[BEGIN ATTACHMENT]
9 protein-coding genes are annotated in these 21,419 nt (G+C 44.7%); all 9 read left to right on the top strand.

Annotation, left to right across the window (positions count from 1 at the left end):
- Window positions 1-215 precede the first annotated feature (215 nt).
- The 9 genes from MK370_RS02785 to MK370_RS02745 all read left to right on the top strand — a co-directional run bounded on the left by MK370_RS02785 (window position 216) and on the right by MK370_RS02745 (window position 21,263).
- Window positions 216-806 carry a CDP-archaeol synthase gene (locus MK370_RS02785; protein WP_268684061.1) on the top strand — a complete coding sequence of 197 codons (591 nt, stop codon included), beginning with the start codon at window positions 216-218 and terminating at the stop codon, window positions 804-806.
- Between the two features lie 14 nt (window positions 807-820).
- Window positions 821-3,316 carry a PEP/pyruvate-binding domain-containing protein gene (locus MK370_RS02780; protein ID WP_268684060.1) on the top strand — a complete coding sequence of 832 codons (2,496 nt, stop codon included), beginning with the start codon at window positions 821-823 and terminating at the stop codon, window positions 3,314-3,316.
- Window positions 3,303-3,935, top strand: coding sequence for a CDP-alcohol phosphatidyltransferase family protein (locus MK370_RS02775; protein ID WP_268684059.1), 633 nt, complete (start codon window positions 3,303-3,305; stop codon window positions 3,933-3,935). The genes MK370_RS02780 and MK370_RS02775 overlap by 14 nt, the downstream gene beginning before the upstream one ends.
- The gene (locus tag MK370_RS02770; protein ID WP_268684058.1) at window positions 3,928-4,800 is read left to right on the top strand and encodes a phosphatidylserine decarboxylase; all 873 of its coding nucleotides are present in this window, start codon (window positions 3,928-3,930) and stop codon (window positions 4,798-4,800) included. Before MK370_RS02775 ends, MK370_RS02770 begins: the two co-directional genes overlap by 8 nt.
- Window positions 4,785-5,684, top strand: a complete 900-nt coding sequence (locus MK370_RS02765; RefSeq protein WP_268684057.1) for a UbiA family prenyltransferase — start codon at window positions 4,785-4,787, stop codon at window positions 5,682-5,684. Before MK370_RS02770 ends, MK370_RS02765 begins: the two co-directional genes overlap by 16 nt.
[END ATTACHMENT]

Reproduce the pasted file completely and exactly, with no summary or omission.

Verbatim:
9 protein-coding genes are annotated in these 21,419 nt (G+C 44.7%); all 9 read left to right on the top strand.

Annotation, left to right across the window (positions count from 1 at the left end):
- Window positions 1-215 precede the first annotated feature (215 nt).
- The 9 genes from MK370_RS02785 to MK370_RS02745 all read left to right on the top strand — a co-directional run bounded on the left by MK370_RS02785 (window position 216) and on the right by MK370_RS02745 (window position 21,263).
- Window positions 216-806 carry a CDP-archaeol synthase gene (locus MK370_RS02785; protein WP_268684061.1) on the top strand — a complete coding sequence of 197 codons (591 nt, stop codon included), beginning with the start codon at window positions 216-218 and terminating at the stop codon, window positions 804-806.
- Between the two features lie 14 nt (window positions 807-820).
- Window positions 821-3,316 carry a PEP/pyruvate-binding domain-containing protein gene (locus MK370_RS02780; protein ID WP_268684060.1) on the top strand — a complete coding sequence of 832 codons (2,496 nt, stop codon included), beginning with the start codon at window positions 821-823 and terminating at the stop codon, window positions 3,314-3,316.
- Window positions 3,303-3,935, top strand: coding sequence for a CDP-alcohol phosphatidyltransferase family protein (locus MK370_RS02775; protein ID WP_268684059.1), 633 nt, complete (start codon window positions 3,303-3,305; stop codon window positions 3,933-3,935). The genes MK370_RS02780 and MK370_RS02775 overlap by 14 nt, the downstream gene beginning before the upstream one ends.
- The gene (locus tag MK370_RS02770; protein ID WP_268684058.1) at window positions 3,928-4,800 is read left to right on the top strand and encodes a phosphatidylserine decarboxylase; all 873 of its coding nucleotides are present in this window, start codon (window positions 3,928-3,930) and stop codon (window positions 4,798-4,800) included. Before MK370_RS02775 ends, MK370_RS02770 begins: the two co-directional genes overlap by 8 nt.
- Window positions 4,785-5,684, top strand: a complete 900-nt coding sequence (locus MK370_RS02765; RefSeq protein WP_268684057.1) for a UbiA family prenyltransferase — start codon at window positions 4,785-4,787, stop codon at window positions 5,682-5,684. Before MK370_RS02770 ends, MK370_RS02765 begins: the two co-directional genes overlap by 16 nt.